3. Learn from your mistakes. I believe we do our children a great disservice when we ignore their mistakes on the field and place the blame for a loss on others. For that matter, winning in sports is rarely mistake-free. After a loss, we can help our children recognize their mistakes and failures and train them to correct those mistakes in the future. This takes a delicate balance. On one hand, parents can overemphasize the mistakes and convince a child that he is a complete failure. This is devastating to the heart of the child. At the same time, we must not ignore mistakes. When we learn to strike this balance, we can teach our children a valuable life lesson. Mistakes are a part of life, but constantly repeating the same mistakes will only prove to make life harder. We encounter this same truth spiritually with sin. In 1 John 1:9, we read, “If we confess our sins, He is faithful and righteous to forgive us our sins and to cleanse us from all unrighteousness.” However, this does not give us license to go on sinning. We see such an admonitions in Romans 6:1–2, “What shall we say then? Are we to continue in sin so that grace may increase?May it never be! How shall we who died to sin still live in it?” We also need to learn from our spiritual mistakes by repenting and changing our behavior.
  4. Success requires hard work. One of the difficulties with youth sports is that physical development takes place at different rates. During one season, your 11-year-old may be bigger, faster and stronger than the rest of the kids in the league. Success will come easily for her. But the next season, the rest of the players may have caught or even surpassed her, and success is no longer simple. By the time we reach adulthood, physical development is no longer the key to success; instead, we must put in the work necessary to succeed. When children lose in sports, we should motivate them to work hard. They need to learn that success in life does not come without hard work. The best athletes in the world toil day after day in the gym and at practice to hone their craft and stay ahead of the competition. The challenge for us as parents is not to let success, or winning, become the ultimate goal. Scripture gives us great insight into what our real goal should be: “Whether, then, you eat or drink or whatever you do, do all to the glory of God” (1 Corinthians 10:31). May we teach our children that true success comes from honoring God in all our work.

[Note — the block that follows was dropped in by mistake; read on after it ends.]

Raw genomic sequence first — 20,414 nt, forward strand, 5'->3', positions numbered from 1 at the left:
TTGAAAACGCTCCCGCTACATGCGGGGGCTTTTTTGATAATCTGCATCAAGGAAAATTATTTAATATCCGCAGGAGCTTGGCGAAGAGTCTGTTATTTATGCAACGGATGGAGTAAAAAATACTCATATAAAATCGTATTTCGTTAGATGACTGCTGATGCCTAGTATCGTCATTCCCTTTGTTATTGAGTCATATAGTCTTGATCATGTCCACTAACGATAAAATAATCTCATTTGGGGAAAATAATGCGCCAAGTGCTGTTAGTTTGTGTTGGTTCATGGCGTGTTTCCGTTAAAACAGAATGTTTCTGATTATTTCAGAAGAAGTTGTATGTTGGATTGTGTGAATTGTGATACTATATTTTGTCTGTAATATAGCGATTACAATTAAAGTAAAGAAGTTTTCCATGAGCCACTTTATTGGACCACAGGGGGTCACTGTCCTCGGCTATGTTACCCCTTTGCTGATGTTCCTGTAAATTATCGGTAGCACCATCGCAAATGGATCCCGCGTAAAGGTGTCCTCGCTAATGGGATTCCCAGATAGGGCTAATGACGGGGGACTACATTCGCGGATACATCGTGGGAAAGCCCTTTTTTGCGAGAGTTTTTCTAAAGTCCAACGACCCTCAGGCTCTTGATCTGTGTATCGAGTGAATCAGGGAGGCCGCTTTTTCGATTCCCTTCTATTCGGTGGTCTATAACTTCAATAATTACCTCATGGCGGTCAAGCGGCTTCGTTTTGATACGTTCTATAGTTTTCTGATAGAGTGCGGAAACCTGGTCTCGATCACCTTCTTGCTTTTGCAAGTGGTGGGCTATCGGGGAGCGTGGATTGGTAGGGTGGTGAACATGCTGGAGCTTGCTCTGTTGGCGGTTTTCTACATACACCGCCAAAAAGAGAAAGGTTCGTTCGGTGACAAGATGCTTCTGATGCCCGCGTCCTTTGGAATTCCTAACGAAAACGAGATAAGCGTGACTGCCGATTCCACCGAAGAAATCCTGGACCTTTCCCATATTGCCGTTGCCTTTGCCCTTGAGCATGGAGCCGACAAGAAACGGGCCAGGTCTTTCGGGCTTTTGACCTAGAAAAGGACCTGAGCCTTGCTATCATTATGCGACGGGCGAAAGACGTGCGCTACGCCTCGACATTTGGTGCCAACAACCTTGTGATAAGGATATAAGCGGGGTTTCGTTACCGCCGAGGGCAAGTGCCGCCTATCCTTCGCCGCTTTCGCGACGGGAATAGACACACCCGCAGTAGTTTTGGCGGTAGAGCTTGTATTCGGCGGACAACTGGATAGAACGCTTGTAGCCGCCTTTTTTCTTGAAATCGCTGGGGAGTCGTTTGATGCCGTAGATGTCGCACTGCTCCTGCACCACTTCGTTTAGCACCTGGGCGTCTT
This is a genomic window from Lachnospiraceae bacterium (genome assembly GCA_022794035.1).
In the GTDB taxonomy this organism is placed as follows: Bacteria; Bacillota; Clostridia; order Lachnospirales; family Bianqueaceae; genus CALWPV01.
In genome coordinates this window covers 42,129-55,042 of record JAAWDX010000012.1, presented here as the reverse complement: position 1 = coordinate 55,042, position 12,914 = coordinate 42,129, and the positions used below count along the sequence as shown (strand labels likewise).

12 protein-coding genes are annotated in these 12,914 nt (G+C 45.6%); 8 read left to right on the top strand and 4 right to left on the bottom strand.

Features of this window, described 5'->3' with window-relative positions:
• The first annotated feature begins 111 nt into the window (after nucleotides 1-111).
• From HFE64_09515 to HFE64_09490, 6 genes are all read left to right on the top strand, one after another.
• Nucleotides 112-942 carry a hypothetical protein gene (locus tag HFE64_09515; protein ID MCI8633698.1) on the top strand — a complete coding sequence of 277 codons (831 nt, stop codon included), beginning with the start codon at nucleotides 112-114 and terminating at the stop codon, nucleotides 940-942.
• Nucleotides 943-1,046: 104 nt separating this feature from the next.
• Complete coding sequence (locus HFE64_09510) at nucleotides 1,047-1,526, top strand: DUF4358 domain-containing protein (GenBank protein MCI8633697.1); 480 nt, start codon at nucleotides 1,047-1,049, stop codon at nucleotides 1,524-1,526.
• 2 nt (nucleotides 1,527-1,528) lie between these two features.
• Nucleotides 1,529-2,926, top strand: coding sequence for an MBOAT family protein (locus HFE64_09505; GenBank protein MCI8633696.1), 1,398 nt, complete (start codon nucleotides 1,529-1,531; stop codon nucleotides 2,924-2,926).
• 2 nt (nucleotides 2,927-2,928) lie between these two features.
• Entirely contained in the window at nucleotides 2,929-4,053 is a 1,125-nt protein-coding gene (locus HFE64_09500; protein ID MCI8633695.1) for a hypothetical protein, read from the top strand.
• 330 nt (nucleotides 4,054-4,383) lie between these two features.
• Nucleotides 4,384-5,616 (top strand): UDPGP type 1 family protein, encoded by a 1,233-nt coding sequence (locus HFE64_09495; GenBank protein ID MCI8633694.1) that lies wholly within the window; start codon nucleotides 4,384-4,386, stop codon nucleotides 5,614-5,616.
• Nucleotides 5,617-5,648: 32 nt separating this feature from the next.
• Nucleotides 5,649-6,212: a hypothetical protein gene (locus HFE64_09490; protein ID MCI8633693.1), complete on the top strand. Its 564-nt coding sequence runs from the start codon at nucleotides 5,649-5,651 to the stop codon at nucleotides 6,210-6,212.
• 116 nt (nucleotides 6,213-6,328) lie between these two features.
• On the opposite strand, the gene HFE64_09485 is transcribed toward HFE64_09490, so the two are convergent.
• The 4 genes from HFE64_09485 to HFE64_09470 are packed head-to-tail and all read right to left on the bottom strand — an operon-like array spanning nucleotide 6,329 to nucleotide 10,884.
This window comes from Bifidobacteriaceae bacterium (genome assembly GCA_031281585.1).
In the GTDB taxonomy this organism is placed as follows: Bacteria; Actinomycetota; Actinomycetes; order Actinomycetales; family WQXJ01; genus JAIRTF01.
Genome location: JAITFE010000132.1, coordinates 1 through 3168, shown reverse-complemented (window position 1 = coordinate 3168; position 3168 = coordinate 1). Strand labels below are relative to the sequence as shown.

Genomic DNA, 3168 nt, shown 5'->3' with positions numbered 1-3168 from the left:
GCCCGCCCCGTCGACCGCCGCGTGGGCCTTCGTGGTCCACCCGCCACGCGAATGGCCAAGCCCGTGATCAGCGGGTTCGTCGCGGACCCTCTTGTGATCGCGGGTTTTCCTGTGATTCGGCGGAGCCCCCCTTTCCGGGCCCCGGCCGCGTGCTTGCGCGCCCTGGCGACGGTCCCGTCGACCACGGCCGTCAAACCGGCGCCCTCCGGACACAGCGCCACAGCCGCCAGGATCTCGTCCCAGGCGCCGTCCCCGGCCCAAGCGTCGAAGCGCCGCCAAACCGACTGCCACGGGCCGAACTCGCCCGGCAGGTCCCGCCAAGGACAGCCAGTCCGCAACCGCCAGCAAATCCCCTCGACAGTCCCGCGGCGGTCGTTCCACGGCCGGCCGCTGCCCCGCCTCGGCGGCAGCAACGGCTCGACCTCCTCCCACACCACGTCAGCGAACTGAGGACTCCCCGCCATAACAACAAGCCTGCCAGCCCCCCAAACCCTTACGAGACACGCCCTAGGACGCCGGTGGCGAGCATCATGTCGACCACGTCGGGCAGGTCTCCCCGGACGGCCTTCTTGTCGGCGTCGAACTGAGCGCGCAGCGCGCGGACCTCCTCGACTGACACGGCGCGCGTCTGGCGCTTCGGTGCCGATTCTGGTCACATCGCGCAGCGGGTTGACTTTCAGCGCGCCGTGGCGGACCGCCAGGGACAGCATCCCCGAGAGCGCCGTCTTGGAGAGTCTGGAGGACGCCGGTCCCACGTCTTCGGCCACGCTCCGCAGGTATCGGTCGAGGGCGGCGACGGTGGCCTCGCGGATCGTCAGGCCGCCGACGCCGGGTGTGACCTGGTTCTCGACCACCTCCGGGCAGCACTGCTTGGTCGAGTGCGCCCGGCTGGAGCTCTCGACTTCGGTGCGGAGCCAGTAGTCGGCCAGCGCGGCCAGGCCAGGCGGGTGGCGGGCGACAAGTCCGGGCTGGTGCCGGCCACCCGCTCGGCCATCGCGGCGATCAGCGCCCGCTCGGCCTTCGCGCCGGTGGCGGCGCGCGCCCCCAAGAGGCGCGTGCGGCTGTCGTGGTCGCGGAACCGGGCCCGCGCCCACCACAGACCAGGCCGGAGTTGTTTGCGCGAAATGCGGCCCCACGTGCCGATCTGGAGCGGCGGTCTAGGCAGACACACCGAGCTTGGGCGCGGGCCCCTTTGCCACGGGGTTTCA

As I sit on the sideline for my daughter’s next game, I want to be prepared to help her learn the lessons that come her way whether she wins or loses. I will certainly cheer for her team to win and overcome the early season losses. There are also great lessons for her to learn in winning. The lessons from winning are often more fun to teach, but the lessons from losing are truly skills for the rest of life.

Evan Lenow

Evan Lenow

Assistant Professor of Ethics, Director of the Center for Biblical Stewardship, and Director of the Richard Land Center for Cultural Engagement at Southwestern Baptist Theological Seminary
Dr. Lenow is an Assistant Professor of Ethics and teaches in the School of Theology. He is married to Melanie and has four children - Molly, Elizabeth, William, and Laurel.
Twitter: @evanlenow
Website: evanlenow.com
Evan Lenow